Newtown is a community of brick and stone that isn’t just preserved, but has remained vital and current. Nestled into a few short, tree-lined blocks are plenty of eighteenth and nineteenth century homes and businesses. This community is permeated with my country’s history, even as it absorbs such signs of contemporary life as a Gap and a Starbucks. Nor should I limit Newtown to brick and stone, as The Bird in Hand, formerly a tavern and built in 1686, is possibly the oldest frame structure in Pennsylvania. In 1778, it was successfully attacked by a raiding party from British-held Philadelphia, forty Loyalists combined from the Light Dragoons and Bucks County Volunteers. The raid denied the 13th Pennsylvania Regiment of 2,000 yards of much needed cloth for uniforms.
Yes, the Revolution was fought here. A mere six miles away, General Washington took the Continental Army across the ice-clogged Delaware River on Christmas night in 1776 to surprise the Hessian mercenaries garrisoned at Trenton. It was the war’s crucial turning point. Our victory restored morale, which had been at its lowest, our army on the verge of dissolving. It was the battle that gave us hope of winning a war we had been losing.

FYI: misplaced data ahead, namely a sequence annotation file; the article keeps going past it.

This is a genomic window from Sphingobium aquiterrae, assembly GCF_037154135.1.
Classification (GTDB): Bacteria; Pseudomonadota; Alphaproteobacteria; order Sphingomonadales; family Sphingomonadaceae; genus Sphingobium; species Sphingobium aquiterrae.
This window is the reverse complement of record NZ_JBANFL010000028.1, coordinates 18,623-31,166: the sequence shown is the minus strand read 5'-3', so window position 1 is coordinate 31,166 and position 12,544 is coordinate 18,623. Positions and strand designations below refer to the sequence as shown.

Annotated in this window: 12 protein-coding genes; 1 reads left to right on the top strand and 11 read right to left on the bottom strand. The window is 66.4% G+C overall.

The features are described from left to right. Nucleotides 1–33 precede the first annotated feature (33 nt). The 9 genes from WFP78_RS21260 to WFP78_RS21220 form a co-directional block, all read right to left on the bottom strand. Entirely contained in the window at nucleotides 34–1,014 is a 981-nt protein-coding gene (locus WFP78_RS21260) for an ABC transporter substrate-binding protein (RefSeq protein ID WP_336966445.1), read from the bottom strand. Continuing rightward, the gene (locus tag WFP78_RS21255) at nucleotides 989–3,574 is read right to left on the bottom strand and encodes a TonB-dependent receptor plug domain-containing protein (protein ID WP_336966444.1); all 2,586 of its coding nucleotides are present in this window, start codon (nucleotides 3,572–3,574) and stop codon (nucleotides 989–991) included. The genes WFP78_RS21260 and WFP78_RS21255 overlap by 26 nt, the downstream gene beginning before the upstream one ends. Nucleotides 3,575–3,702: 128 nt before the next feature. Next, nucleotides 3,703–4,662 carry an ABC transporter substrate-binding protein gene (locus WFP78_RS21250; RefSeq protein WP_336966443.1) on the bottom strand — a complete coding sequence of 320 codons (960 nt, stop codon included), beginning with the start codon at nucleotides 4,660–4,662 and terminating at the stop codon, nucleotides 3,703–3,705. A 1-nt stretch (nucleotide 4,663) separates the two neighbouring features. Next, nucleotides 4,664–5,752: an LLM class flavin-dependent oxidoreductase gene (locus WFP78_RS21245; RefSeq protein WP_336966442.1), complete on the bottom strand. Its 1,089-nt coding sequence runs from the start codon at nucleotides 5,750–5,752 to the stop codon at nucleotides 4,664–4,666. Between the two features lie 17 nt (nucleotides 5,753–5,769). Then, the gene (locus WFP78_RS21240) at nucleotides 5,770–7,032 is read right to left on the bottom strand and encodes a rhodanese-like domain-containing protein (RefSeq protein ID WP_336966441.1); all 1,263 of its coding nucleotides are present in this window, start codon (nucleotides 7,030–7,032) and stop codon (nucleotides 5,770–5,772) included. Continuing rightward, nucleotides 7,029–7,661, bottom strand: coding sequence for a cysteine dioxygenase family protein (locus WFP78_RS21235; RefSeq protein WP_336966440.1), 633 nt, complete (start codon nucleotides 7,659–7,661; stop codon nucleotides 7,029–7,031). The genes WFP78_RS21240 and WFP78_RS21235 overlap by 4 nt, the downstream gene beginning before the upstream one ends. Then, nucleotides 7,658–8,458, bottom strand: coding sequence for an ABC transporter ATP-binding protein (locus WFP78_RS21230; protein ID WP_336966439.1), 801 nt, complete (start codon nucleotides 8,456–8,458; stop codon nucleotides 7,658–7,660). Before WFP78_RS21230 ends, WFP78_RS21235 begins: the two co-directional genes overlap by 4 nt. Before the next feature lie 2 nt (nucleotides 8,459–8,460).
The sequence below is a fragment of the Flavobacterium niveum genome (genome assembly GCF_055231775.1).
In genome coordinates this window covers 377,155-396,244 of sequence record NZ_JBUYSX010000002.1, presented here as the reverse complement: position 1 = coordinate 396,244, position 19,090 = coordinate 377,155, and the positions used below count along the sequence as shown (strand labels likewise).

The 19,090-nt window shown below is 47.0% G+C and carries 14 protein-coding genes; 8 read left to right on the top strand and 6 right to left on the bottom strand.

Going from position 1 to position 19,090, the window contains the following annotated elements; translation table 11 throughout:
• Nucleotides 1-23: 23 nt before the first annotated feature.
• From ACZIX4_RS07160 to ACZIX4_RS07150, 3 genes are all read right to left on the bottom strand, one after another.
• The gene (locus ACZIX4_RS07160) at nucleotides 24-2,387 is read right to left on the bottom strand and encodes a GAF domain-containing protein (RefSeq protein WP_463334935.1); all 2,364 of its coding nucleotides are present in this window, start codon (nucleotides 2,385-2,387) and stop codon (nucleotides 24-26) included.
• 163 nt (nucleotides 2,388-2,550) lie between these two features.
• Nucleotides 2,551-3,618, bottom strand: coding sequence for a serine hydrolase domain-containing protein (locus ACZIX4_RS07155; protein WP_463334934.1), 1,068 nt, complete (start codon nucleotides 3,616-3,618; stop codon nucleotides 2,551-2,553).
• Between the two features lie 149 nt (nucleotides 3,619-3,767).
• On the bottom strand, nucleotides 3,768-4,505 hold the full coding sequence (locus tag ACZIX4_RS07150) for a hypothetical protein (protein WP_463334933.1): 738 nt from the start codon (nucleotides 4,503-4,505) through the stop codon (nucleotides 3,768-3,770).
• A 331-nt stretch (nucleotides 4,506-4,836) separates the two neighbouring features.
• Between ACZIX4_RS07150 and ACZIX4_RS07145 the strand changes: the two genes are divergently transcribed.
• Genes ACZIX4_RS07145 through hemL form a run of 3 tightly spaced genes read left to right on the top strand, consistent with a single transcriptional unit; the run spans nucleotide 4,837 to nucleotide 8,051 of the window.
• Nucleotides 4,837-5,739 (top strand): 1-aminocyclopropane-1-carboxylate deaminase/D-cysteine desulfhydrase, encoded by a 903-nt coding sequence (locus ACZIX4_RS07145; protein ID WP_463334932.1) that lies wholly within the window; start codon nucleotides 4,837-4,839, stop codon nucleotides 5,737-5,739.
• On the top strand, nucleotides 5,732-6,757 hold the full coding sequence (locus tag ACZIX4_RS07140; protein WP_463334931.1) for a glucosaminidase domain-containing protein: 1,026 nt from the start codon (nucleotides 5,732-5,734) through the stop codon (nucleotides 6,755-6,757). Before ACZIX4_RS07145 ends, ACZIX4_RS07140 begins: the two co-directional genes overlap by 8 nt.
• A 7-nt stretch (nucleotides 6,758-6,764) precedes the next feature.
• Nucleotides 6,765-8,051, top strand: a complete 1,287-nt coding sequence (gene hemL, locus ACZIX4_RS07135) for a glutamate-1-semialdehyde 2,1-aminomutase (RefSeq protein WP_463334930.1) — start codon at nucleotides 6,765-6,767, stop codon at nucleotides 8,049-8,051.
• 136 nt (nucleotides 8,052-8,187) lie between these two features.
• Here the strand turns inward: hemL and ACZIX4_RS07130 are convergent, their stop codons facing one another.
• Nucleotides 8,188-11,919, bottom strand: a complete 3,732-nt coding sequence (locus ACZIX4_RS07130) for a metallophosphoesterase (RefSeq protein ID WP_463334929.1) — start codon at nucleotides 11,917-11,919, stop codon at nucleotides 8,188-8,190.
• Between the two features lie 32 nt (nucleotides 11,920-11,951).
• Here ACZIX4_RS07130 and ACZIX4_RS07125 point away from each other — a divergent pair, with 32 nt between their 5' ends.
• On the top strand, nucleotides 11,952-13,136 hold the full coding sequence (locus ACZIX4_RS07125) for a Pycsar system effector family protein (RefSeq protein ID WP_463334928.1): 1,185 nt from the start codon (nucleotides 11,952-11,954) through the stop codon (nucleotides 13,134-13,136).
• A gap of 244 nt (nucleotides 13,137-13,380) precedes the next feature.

Across Washington Street from the Temperance House is the Brick Hotel. Amos Strickland built it in 1763 as his two-story residence, the bricks coming from his own kiln. In the winter of 1776, he hosted Washington's staff and the captive Hessian officers. When he died three years later, his mansion was bought and converted into a hotel, which is what it remains today.
Down the street is the Newtown Theatre, also made of brick, the oldest movie theatre in the United States that is still in operation. It began as Newtown Hall in 1831, a non-sectarian hall for town gatherings and the sermons of peripatetic ministers. In that theatre, abolitionist had anti-slave meetings, and among the speakers to visit Newtown Hall was that great orator and former slave, Frederick Douglass. Newtown Theatre began showing its first movies in 1906. Air conditioning arrived only seven years ago in 2002.